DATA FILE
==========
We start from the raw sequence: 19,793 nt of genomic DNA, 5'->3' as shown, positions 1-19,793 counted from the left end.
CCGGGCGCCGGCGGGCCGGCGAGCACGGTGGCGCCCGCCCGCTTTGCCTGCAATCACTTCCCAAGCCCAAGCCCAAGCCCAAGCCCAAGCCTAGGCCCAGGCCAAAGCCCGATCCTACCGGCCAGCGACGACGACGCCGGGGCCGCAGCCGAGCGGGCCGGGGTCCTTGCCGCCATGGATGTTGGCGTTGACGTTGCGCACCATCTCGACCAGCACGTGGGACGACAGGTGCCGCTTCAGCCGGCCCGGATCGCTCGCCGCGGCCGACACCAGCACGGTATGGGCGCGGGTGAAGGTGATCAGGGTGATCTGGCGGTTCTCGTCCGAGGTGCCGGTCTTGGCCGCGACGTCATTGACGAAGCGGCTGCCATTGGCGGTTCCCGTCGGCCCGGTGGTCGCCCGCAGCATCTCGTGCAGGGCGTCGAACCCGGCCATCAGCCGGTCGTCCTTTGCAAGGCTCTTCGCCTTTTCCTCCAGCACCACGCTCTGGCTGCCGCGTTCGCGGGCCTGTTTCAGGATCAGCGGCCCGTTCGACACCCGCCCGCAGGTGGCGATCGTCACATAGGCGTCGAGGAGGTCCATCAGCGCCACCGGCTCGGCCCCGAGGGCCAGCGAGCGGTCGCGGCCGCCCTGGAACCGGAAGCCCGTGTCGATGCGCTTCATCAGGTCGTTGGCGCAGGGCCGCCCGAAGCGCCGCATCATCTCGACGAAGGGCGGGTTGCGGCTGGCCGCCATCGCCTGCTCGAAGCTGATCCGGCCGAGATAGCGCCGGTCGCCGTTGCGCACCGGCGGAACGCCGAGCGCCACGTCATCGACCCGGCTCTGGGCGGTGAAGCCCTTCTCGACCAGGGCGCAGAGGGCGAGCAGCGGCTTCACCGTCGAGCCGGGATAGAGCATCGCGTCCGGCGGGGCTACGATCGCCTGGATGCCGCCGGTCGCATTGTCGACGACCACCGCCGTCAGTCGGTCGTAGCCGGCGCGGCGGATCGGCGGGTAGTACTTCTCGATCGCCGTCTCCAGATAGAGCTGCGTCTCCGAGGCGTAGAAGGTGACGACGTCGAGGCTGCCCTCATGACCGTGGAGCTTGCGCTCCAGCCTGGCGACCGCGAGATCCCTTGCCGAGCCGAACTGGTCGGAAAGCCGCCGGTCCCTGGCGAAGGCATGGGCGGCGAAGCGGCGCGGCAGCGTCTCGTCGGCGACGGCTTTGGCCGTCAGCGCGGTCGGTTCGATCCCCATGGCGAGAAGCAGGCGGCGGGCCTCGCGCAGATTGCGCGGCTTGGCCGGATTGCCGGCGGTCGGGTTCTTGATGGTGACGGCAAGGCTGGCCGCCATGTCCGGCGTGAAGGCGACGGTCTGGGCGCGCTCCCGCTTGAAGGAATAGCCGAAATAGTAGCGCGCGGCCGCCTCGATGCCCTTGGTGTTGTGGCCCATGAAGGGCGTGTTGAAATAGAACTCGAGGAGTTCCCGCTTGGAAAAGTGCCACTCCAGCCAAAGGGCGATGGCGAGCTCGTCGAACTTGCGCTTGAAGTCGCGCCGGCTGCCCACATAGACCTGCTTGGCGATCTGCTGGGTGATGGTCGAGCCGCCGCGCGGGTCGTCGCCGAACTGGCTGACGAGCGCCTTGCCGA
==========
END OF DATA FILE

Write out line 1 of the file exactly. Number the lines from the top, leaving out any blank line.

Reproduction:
We start from the raw sequence: 19,793 nt of genomic DNA, 5'->3' as shown, positions 1-19,793 counted from the left end.